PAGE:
Functional transcriptomic analysis of the role of MAB-5/Hox in Q neuroblast migration in Caenorhabditis elegans
Department of Molecular Biosciences, Programs in Genetics and Molecular, Cellular, and Developmental Biology, The University of Kansas, 1200 Sunnyside Avenue, Lawrence KS 66045, USA
BMC Genomics 2013, 14:304 doi:10.1186/1471-2164-14-304Published: 4 May 2013
Directed cell migration is a fundamental process in normal development and in tumor metastasis. In C. elegans the MAB-5/Hox transcription factor is a determinant of posterior migration of the Q neuroblast descendants. In this work, mab-5 transcriptional targets that control Q descendant migration are identified by comparing RNA-seq profiles in wild type and mab-5 mutant backgrounds.
Transcriptome profiling is a widely-used and potent tool to identify genes involved in developmental and pathological processes, and is most informative when RNA can be isolated from individual cell or tissue types. Cell-specific RNA samples can be difficult to obtain from invertebrate model organisms such as Drosophila and C. elegans. Here we test the utility of combining a whole organism RNA-seq approach with mab-5 loss and gain-of-function mutants and functional validation using RNAi to identify genes regulated by MAB-5 to control Q descendant migration. We identified 22 genes whose expression was controlled by mab-5 and that controlled Q descendant migration. Genes regulated by mab-5 were enriched for secreted and transmembrane molecules involved in basement membrane interaction and modification, and some affected Q descendant migration.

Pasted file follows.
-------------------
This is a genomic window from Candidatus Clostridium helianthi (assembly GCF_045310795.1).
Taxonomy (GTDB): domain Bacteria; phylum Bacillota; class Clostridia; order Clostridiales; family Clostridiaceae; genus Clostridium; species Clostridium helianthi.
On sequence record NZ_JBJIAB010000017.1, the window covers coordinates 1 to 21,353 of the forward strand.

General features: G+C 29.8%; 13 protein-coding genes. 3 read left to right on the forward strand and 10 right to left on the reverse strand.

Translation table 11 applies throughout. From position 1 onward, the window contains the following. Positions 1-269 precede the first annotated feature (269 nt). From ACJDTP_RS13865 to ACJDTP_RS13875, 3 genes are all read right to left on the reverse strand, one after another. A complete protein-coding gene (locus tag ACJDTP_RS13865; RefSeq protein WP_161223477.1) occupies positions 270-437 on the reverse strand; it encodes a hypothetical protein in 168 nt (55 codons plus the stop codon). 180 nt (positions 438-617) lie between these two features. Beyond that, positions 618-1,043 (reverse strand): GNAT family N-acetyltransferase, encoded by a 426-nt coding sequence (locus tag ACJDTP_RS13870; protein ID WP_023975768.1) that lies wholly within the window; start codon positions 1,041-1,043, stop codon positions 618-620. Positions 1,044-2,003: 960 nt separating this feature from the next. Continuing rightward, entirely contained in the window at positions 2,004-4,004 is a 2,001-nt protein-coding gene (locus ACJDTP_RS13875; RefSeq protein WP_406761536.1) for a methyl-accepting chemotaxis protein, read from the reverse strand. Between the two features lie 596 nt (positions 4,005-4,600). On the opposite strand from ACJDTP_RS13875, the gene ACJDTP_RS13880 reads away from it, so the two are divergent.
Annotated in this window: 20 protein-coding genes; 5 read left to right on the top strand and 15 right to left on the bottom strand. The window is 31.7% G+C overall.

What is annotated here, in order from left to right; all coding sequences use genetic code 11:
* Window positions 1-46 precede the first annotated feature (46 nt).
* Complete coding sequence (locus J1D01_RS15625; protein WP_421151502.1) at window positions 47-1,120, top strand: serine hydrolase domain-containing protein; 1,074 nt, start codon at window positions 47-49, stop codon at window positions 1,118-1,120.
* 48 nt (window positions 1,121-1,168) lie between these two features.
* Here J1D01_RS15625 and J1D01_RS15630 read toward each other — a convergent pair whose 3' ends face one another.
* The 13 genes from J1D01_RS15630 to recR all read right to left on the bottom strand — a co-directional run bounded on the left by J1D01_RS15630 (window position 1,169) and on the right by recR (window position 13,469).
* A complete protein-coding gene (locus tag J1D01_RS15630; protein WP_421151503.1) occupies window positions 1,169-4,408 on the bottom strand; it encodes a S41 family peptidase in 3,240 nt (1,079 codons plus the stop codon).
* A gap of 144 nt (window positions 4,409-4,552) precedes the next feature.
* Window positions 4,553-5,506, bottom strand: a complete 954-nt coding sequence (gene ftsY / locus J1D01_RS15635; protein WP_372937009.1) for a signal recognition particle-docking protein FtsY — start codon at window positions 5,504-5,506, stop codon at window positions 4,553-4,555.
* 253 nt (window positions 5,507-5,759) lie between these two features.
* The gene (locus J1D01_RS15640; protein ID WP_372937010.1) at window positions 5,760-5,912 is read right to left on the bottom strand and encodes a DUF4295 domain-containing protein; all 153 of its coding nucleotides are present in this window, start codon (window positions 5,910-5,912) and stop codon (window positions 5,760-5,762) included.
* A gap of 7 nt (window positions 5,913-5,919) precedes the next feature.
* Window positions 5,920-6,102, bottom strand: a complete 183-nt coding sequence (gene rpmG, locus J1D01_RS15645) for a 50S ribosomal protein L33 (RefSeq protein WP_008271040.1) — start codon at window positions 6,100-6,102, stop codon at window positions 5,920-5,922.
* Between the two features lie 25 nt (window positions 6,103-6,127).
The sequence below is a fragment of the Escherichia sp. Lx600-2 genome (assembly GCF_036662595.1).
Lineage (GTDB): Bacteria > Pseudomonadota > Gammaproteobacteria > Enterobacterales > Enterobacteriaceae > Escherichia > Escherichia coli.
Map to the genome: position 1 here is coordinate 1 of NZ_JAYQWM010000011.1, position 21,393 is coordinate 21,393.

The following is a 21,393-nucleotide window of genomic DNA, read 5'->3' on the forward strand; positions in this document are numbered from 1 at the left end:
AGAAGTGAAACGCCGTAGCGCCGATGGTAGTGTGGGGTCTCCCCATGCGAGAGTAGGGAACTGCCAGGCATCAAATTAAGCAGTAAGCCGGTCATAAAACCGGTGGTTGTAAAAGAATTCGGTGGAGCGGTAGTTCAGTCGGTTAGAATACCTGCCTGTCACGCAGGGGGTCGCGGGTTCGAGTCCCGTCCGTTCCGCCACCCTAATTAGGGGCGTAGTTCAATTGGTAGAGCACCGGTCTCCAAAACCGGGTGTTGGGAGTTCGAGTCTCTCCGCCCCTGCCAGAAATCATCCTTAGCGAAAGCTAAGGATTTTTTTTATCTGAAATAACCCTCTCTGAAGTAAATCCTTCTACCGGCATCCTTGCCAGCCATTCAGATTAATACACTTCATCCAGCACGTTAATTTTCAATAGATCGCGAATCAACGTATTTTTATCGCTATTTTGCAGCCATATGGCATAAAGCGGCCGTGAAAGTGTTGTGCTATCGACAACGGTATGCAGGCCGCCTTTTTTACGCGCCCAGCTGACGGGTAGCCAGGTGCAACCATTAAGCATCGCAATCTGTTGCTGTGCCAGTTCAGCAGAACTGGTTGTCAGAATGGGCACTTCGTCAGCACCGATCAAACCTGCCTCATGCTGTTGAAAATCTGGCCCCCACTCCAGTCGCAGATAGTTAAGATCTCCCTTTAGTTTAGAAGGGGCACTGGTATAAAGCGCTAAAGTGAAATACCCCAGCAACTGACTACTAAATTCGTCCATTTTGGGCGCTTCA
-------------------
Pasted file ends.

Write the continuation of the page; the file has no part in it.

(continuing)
Our results indicate that a whole-organism RNA-seq approach, when combined with mutant analysis and functional validation, can be a powerful method to identify genes involved in a specific developmental process, in this case Q descendant posterior migration. These genes could act either autonomously in the Q cells, or non-autonomously in other cells that express MAB-5. The identities of the genes regulated by MAB-5 indicate that MAB-5 acts by modifying interactions with the basement membrane, resulting in posterior versus anterior migration.